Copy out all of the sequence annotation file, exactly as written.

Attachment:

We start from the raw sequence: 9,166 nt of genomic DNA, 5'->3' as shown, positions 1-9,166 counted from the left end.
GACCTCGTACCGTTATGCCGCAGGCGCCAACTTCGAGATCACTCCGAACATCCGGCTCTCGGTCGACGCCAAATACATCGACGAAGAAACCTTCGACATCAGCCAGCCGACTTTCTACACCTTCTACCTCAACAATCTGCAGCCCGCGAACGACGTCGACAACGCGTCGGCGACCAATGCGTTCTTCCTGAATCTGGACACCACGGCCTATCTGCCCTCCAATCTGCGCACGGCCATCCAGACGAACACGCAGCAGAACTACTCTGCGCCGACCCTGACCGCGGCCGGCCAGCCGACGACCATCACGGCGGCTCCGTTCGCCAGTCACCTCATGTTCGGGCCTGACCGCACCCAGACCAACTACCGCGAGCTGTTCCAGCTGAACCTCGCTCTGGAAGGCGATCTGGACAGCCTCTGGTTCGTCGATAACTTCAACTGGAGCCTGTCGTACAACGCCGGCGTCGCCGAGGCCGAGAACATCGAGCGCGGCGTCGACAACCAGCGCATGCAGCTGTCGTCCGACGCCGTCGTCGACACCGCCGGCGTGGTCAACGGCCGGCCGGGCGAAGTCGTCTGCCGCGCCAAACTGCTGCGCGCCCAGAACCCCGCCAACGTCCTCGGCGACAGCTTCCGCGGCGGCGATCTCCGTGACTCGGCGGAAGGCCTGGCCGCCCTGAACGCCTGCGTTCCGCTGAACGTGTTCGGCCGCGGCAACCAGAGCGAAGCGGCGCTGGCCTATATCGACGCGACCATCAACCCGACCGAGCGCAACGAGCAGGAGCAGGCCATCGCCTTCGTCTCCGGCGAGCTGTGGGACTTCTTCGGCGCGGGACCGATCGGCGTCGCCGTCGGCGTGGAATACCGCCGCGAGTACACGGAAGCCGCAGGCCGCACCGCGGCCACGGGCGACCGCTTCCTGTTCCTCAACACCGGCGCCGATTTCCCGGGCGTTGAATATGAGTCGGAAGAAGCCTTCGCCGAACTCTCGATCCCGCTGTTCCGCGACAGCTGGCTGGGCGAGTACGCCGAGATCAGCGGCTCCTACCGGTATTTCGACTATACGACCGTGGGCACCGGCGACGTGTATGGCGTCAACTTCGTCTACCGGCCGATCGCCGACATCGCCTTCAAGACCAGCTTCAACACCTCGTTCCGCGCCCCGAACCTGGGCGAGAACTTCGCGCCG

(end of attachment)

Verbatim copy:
We start from the raw sequence: 9,166 nt of genomic DNA, 5'->3' as shown, positions 1-9,166 counted from the left end.
GACCTCGTACCGTTATGCCGCAGGCGCCAACTTCGAGATCACTCCGAACATCCGGCTCTCGGTCGACGCCAAATACATCGACGAAGAAACCTTCGACATCAGCCAGCCGACTTTCTACACCTTCTACCTCAACAATCTGCAGCCCGCGAACGACGTCGACAACGCGTCGGCGACCAATGCGTTCTTCCTGAATCTGGACACCACGGCCTATCTGCCCTCCAATCTGCGCACGGCCATCCAGACGAACACGCAGCAGAACTACTCTGCGCCGACCCTGACCGCGGCCGGCCAGCCGACGACCATCACGGCGGCTCCGTTCGCCAGTCACCTCATGTTCGGGCCTGACCGCACCCAGACCAACTACCGCGAGCTGTTCCAGCTGAACCTCGCTCTGGAAGGCGATCTGGACAGCCTCTGGTTCGTCGATAACTTCAACTGGAGCCTGTCGTACAACGCCGGCGTCGCCGAGGCCGAGAACATCGAGCGCGGCGTCGACAACCAGCGCATGCAGCTGTCGTCCGACGCCGTCGTCGACACCGCCGGCGTGGTCAACGGCCGGCCGGGCGAAGTCGTCTGCCGCGCCAAACTGCTGCGCGCCCAGAACCCCGCCAACGTCCTCGGCGACAGCTTCCGCGGCGGCGATCTCCGTGACTCGGCGGAAGGCCTGGCCGCCCTGAACGCCTGCGTTCCGCTGAACGTGTTCGGCCGCGGCAACCAGAGCGAAGCGGCGCTGGCCTATATCGACGCGACCATCAACCCGACCGAGCGCAACGAGCAGGAGCAGGCCATCGCCTTCGTCTCCGGCGAGCTGTGGGACTTCTTCGGCGCGGGACCGATCGGCGTCGCCGTCGGCGTGGAATACCGCCGCGAGTACACGGAAGCCGCAGGCCGCACCGCGGCCACGGGCGACCGCTTCCTGTTCCTCAACACCGGCGCCGATTTCCCGGGCGTTGAATATGAGTCGGAAGAAGCCTTCGCCGAACTCTCGATCCCGCTGTTCCGCGACAGCTGGCTGGGCGAGTACGCCGAGATCAGCGGCTCCTACCGGTATTTCGACTATACGACCGTGGGCACCGGCGACGTGTATGGCGTCAACTTCGTCTACCGGCCGATCGCCGACATCGCCTTCAAGACCAGCTTCAACACCTCGTTCCGCGCCCCGAACCTGGGCGAGAACTTCGCGCCG